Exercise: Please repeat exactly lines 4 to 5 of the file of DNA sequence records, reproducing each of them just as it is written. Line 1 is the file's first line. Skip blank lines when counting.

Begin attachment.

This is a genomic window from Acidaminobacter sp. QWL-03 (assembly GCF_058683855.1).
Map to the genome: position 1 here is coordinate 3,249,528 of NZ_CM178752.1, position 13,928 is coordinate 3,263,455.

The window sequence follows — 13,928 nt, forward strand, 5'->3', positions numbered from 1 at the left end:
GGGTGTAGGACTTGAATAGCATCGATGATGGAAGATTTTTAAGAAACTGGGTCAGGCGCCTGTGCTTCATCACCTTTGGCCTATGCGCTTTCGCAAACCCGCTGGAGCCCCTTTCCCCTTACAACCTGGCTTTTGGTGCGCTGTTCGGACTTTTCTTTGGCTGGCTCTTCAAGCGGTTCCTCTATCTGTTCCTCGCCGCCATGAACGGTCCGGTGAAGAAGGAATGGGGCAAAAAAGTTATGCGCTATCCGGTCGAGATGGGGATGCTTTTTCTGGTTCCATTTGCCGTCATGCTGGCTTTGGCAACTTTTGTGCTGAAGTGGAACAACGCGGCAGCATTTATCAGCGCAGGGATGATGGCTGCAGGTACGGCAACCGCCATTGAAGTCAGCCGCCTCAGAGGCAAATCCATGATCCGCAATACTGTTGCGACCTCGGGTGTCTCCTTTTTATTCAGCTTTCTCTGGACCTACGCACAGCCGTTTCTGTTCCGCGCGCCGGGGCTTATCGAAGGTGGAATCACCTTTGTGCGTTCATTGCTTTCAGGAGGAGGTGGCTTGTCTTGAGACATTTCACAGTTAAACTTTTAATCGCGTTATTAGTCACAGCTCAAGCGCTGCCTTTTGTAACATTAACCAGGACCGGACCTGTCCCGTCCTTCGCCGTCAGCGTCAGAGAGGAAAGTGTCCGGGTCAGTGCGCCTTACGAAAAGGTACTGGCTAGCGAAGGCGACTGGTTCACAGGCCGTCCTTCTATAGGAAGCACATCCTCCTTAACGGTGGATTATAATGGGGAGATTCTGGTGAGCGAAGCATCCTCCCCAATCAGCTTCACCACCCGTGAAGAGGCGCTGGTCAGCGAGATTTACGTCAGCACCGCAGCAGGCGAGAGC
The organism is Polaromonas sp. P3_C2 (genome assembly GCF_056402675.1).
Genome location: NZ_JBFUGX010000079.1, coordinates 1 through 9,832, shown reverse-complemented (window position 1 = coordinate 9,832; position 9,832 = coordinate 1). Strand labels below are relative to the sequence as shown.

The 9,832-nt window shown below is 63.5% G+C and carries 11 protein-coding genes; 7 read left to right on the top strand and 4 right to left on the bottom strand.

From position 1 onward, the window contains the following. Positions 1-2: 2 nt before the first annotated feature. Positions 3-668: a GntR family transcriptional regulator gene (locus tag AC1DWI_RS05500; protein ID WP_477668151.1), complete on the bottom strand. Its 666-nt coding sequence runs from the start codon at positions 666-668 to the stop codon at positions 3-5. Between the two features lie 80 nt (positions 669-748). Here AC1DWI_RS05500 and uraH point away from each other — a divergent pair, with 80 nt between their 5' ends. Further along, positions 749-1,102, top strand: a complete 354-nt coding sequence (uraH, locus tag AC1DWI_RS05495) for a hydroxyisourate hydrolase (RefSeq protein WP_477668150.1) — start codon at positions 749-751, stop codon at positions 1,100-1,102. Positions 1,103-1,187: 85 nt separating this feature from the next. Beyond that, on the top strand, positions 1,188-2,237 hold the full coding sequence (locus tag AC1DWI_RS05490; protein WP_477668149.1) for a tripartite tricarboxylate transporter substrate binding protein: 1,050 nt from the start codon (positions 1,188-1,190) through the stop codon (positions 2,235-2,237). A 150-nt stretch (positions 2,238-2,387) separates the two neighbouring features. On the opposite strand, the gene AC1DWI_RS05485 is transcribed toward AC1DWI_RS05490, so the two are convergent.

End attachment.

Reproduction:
GGGTGTAGGACTTGAATAGCATCGATGATGGAAGATTTTTAAGAAACTGGGTCAGGCGCCTGTGCTTCATCACCTTTGGCCTATGCGCTTTCGCAAACCCGCTGGAGCCCCTTTCCCCTTACAACCTGGCTTTTGGTGCGCTGTTCGGACTTTTCTTTGGCTGGCTCTTCAAGCGGTTCCTCTATCTGTTCCTCGCCGCCATGAACGGTCCGGTGAAGAAGGAATGGGGCAAAAAAGTTATGCGCTATCCGGTCGAGATGGGGATGCTTTTTCTGGTTCCATTTGCCGTCATGCTGGCTTTGGCAACTTTTGTGCTGAAGTGGAACAACGCGGCAGCATTTATCAGCGCAGGGATGATGGCTGCAGGTACGGCAACCGCCATTGAAGTCAGCCGCCTCAGAGGCAAATCCATGATCCGCAATACTGTTGCGACCTCGGGTGTCTCCTTTTTATTCAGCTTTCTCTGGACCTACGCACAGCCGTTTCTGTTCCGCGCGCCGGGGCTTATCGAAGGTGGAATCACCTTTGTGCGTTCATTGCTTTCAGGAGGAGGTGGCTTGTCTTGAGACATTTCACAGTTAAACTTTTAATCGCGTTATTAGTCACAGCTCAAGCGCTGCCTTTTGTAACATTAACCAGGACCGGACCTGTCCCGTCCTTCGCCGTCAGCGTCAGAGAGGAAAGTGTCCGGGTCAGTGCGCCTTACGAAAAGGTACTGGCTAGCGAAGGCGACTGGTTCACAGGCCGTCCTTCTATAGGAAGCACATCCTCCTTAACGGTGGATTATAATGGGGAGATTCTGGTGAGCGAAGCATCCTCCCCAATCAGCTTCACCACCCGTGAAGAGGCGCTGGTCAGCGAGATTTACGTCAGCACCGCAGCAGGCGAGAGC
The organism is Polaromonas sp. P3_C2 (genome assembly GCF_056402675.1).